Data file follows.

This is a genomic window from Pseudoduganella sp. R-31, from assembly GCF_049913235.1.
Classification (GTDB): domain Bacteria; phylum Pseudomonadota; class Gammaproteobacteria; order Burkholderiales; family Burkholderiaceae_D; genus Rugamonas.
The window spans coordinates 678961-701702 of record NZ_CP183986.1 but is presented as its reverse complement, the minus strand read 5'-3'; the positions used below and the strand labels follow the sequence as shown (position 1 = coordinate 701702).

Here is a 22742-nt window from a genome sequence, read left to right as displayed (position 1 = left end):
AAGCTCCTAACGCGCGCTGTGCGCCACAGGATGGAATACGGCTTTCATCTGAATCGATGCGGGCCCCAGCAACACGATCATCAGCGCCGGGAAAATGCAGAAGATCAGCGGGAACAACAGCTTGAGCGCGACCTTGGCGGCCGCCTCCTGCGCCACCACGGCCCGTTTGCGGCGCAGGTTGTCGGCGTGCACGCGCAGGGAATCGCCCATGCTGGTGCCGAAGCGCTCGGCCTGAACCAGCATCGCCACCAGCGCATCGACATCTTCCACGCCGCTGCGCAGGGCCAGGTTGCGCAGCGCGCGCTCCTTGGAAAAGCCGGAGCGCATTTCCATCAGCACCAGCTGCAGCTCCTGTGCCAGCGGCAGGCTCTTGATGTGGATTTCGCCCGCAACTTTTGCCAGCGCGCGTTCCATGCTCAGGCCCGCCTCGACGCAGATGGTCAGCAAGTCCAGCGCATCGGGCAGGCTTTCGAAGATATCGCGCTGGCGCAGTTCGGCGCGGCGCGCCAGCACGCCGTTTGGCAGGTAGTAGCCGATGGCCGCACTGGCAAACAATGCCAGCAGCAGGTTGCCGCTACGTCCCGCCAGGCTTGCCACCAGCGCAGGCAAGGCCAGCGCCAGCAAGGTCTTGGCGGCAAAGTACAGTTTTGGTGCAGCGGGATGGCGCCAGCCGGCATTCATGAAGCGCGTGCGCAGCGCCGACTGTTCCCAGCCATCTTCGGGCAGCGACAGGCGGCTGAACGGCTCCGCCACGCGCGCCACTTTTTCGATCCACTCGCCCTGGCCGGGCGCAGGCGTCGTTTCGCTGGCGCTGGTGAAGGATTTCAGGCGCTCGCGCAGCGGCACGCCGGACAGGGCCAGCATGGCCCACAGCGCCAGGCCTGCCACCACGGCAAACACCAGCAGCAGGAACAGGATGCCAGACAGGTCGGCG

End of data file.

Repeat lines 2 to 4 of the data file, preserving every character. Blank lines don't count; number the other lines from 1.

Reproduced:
Classification (GTDB): domain Bacteria; phylum Pseudomonadota; class Gammaproteobacteria; order Burkholderiales; family Burkholderiaceae_D; genus Rugamonas.
The window spans coordinates 678961-701702 of record NZ_CP183986.1 but is presented as its reverse complement, the minus strand read 5'-3'; the positions used below and the strand labels follow the sequence as shown (position 1 = coordinate 701702).

Here is a 22742-nt window from a genome sequence, read left to right as displayed (position 1 = left end):